Feature Article of Tuesday, 25 May 2010
Columnist: Asare Kwaku & Prempeh Kwasi
Professors S. KWAKU ASARE and H. KWASI PREMPEH
Two U.S.-based Ghanaian constitutional scholars have questioned the constitutionality of the on-going constitutional review exercise initiated by the President. In a forthcoming article in African Journal of International and Comparative Law, the scholars, Professors S. Kwaku Asare and H. Kwasi Prempeh, argue that, in acting on his own initiative to empanel a commission to review the Ghana constitution and set an agenda and timetable for proposed constitutional amendments, the President exceeded the scope of his constitutional authority. The two scholars explain that, while they believe certain parts and aspects of Ghana’s current constitution are defective and need revision, the questions whether, when, how and by whom any changes to Ghana’s constitution shall take place are not matters of presidential prerogative. As they state in their article, their “main concern is with process, namely the means by which any such constitutional revision must be pursued and, specifically, which organ of government must determine the timing and set the agenda for constitutional reform.” In their view, “agreement on matters of substance must not be allowed to cloud or subvert fidelity to sound process.” Basing their arguments on a comprehensive analyses of various provisions of the Ghana constitution and on a host of other policy considerations, Professors Asare and Prempeh maintain that any and all initiatives to amend the Constitution must originate from Parliament The Ghanaian scholars are troubled by what they see as a dangerous precedent, one that, in their view, further entrenches the negative phenomenon of an imperial presidency in Ghana’s political tradition.
The gravamen of the 40-page length article is that the President’s power to appoint commissions under Article 278(1), which is the basis for setting up the CRC, is not unlimited and does not extend to amending the Constitution, which the Constitution has carved out for other Constitutional organs. Under Article 278 (1) “the President shall, by constitutional instrument, appoint a commission of inquiry into any matter of public interest where the President is satisfied that a commission of inquiry should be appointed.” However, Asare and Prempeh argue that a comprehensive review of the constitution is an act sui generis, not just “any” matter of public interest that is to be governed by the generic provisions relating to ad hoc commissions of inquiry. Rather, the only appropriate constitutional text that must inform and govern the process of constitutional review in Ghana is the specific provisions of the constitution that set forth the structure and mechanics of constitutional amendment, namely articles 289, 290, 291 and 292, which together constitute chapter 25 of the constitution.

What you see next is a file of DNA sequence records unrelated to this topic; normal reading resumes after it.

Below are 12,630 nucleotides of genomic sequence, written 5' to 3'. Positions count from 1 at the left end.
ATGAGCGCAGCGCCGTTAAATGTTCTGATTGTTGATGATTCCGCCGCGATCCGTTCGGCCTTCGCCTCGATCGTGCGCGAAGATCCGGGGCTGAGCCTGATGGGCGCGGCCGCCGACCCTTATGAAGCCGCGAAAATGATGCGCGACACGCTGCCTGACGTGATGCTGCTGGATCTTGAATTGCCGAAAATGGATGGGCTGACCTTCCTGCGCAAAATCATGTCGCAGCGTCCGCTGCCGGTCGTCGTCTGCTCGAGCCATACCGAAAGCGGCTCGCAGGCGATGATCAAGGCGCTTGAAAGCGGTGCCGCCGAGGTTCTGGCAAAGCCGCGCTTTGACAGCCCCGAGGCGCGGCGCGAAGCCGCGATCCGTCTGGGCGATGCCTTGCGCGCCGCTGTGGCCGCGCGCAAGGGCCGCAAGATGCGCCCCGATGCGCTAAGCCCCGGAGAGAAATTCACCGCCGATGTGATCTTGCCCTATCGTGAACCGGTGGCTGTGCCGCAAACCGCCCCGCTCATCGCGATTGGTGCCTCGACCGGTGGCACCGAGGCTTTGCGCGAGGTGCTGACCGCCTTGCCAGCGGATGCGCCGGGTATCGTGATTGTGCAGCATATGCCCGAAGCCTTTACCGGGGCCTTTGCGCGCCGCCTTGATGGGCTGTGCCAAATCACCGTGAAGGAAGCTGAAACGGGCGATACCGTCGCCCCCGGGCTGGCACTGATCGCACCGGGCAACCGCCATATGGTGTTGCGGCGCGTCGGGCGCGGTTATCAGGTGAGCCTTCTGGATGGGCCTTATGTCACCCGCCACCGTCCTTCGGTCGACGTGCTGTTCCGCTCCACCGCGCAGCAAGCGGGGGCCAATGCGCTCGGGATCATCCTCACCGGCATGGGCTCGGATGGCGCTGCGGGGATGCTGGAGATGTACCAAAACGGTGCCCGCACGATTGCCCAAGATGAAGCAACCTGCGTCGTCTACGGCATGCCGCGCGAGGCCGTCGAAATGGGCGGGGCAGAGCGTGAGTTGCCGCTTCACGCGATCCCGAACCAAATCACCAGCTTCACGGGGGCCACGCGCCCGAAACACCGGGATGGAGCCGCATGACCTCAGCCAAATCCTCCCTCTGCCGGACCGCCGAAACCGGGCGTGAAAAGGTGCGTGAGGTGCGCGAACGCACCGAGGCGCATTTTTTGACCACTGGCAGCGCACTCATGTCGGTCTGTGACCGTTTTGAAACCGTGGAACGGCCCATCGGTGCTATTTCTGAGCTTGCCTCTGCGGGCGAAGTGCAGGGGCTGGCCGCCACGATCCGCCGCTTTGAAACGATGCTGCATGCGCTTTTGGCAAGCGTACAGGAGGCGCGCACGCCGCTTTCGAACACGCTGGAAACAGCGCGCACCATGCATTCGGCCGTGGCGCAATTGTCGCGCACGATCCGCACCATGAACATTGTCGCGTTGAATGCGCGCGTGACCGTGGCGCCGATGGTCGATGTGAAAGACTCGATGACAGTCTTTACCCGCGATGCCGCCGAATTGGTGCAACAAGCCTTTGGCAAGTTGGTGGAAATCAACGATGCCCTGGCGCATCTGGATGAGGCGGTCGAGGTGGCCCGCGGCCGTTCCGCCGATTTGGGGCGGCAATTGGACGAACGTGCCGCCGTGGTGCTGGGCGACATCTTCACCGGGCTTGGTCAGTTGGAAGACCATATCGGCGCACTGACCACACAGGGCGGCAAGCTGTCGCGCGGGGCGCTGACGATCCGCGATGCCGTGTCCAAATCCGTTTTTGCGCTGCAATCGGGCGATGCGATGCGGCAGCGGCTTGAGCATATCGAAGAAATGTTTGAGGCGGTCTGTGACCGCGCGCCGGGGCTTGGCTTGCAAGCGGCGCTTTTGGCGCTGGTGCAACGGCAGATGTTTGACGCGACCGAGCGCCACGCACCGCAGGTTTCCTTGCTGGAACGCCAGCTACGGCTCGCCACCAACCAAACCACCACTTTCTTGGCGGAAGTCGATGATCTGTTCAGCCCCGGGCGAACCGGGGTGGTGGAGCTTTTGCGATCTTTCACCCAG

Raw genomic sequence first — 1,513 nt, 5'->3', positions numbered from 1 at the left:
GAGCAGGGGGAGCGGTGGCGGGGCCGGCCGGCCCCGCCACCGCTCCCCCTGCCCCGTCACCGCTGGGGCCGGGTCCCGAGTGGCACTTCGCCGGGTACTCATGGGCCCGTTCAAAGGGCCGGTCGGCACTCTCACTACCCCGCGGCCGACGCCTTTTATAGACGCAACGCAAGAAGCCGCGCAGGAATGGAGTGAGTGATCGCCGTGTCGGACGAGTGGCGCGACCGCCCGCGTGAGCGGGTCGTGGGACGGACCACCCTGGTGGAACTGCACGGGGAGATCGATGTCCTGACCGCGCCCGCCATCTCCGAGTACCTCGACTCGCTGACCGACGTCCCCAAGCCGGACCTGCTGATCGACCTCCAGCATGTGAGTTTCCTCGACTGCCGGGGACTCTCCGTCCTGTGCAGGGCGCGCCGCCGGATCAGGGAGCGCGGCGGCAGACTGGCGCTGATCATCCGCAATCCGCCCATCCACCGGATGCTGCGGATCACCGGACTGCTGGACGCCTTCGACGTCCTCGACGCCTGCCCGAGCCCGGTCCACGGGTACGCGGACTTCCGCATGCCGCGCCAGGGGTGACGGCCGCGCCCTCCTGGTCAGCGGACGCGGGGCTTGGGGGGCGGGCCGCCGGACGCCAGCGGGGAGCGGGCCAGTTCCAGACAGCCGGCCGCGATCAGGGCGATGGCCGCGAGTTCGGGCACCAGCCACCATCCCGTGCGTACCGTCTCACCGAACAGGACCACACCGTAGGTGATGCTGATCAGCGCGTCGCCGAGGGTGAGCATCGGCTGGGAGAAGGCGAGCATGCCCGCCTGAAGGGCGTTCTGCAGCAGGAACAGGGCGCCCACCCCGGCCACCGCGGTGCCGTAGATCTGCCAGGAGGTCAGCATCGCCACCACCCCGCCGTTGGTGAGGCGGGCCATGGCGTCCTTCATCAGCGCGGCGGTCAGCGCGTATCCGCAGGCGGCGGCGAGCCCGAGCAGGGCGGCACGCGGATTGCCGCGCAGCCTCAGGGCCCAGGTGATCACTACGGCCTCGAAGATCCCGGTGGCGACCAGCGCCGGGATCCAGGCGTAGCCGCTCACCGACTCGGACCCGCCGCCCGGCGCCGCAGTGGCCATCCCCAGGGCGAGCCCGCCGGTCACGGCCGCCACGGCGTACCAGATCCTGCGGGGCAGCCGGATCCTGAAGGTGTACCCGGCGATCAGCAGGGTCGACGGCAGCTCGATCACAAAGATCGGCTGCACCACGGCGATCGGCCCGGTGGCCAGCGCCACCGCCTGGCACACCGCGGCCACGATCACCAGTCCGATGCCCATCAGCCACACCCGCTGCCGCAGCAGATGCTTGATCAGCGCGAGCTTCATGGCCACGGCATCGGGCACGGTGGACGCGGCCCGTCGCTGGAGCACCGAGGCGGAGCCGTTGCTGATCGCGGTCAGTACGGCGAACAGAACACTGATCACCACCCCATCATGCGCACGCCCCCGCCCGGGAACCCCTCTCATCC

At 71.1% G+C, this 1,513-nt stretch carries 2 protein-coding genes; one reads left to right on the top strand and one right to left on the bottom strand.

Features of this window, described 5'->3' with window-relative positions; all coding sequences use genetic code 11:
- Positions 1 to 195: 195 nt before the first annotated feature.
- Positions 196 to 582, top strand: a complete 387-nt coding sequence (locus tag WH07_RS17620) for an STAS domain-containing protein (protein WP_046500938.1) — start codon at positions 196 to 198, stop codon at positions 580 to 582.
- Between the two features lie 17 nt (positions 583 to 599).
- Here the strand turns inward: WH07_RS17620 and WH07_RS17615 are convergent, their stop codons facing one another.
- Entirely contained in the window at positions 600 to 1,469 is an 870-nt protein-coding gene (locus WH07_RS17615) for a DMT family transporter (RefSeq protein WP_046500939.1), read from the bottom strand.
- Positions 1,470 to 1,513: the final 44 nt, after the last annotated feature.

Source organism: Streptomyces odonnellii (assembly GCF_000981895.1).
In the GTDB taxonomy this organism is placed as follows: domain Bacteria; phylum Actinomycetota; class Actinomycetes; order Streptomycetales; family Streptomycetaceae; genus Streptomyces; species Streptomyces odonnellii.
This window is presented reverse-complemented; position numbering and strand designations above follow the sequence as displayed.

The scholars contend that it is improper to read the power to appoint commissions literally and then proceed, on that literal interpretation, to allow the general provision of Article 278(1) to supplant the specific provisions of the constitution dealing with amendments. They support this latter point by citing the Wulensi Parliamentary case, where the Supreme Court held that the Court’s general supervisory power does not supplant the specific electoral adjudication scheme established by Article 99. On the chapter on amending the constitution, the scholars note that it opens with “Subject to the provisions of the Constitution, Parliament may, by an Act of Parliament, amend any provision of this Constitution,” and classifies the provisions of the constitution into entrenched and non-entrenched provisions. They note that the primary difference in the process of amendment between the two classes of constitutional provisions is that, while an amendment of an entrenched provision must secure the approval of a super-majority (75%) of voters in a national referendum (with a minimum voter participation rate of forty percent of registered voters), amending a non-entrenched provision requires the approval of only a super-majority of legislators. In each case, before an approved amendment comes into effect it must have received the assent of the President. Importantly, however, the constitution makes the President’s assent mandatory, and thus merely a ministerial act, once a proposed amendment has secured the requisite popular or legislative approval. Thus, it can be said that the President’s role in constitutional amendment is, at most, ritualistic.